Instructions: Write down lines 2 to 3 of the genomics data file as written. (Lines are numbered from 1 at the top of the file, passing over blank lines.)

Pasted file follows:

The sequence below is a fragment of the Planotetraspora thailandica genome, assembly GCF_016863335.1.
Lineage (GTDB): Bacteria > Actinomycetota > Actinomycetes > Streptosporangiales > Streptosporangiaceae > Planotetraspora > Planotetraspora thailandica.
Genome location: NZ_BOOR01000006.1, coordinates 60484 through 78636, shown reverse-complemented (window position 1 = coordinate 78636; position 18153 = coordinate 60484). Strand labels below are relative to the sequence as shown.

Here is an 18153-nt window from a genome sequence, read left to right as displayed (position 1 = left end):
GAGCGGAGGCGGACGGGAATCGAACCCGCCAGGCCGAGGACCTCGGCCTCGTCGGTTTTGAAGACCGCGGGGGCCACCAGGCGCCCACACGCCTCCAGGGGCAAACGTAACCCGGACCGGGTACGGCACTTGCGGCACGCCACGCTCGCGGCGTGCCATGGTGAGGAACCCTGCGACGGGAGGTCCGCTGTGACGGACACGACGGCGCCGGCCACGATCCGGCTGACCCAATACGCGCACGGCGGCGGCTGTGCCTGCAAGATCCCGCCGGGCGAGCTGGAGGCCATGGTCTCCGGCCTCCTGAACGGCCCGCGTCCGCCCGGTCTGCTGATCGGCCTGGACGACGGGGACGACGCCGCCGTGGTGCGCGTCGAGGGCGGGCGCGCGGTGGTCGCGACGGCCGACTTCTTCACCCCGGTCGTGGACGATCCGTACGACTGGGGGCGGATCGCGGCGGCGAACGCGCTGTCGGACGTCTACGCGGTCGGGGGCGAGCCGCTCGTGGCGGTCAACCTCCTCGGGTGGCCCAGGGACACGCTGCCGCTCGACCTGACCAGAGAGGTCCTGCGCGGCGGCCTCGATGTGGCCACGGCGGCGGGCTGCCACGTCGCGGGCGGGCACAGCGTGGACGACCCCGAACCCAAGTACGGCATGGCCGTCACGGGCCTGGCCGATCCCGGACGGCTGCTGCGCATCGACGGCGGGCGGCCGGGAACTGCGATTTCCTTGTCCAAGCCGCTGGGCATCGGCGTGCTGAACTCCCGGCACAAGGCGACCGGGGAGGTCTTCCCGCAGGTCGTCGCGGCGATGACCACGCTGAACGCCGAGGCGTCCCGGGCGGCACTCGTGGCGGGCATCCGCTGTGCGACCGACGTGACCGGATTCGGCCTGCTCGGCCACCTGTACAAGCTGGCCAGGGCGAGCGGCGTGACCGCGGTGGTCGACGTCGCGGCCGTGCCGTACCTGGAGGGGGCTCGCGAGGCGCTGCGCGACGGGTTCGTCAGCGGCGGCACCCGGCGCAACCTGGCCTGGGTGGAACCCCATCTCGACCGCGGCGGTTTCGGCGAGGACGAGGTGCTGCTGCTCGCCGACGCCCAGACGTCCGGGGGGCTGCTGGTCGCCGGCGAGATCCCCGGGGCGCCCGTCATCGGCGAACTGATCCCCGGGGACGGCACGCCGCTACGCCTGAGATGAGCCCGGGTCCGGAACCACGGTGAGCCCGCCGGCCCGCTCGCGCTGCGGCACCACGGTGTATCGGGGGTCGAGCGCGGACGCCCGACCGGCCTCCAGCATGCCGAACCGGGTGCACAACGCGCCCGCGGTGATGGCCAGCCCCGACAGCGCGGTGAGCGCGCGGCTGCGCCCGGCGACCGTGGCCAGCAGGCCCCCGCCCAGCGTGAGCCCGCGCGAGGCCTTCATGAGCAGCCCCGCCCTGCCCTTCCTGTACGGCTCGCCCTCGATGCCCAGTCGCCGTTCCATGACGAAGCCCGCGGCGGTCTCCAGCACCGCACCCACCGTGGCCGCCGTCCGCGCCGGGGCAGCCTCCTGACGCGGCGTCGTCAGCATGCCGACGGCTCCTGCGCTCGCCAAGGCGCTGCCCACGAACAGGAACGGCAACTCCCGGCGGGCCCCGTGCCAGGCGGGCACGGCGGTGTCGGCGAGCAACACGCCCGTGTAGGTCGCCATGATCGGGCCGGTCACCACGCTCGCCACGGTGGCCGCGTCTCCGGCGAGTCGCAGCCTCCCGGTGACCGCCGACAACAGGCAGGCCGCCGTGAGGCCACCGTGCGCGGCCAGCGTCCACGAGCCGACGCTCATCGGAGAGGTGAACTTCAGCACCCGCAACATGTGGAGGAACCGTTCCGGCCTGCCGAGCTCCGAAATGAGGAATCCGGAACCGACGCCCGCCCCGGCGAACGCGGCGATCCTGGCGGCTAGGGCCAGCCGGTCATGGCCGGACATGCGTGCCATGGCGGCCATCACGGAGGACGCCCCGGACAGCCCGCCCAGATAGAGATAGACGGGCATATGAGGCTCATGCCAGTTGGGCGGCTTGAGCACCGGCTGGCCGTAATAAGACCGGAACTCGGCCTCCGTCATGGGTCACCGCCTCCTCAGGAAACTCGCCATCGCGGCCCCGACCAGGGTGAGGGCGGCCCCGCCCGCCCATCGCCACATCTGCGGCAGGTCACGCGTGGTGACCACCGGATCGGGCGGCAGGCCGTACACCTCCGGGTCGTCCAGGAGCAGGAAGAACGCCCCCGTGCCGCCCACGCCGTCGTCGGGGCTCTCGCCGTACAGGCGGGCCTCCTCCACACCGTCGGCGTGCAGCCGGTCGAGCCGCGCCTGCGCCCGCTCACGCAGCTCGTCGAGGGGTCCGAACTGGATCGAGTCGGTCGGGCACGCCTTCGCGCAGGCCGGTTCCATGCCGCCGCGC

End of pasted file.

Lineage (GTDB): Bacteria > Actinomycetota > Actinomycetes > Streptosporangiales > Streptosporangiaceae > Planotetraspora > Planotetraspora thailandica.
Genome location: NZ_BOOR01000006.1, coordinates 60484 through 78636, shown reverse-complemented (window position 1 = coordinate 78636; position 18153 = coordinate 60484). Strand labels below are relative to the sequence as shown.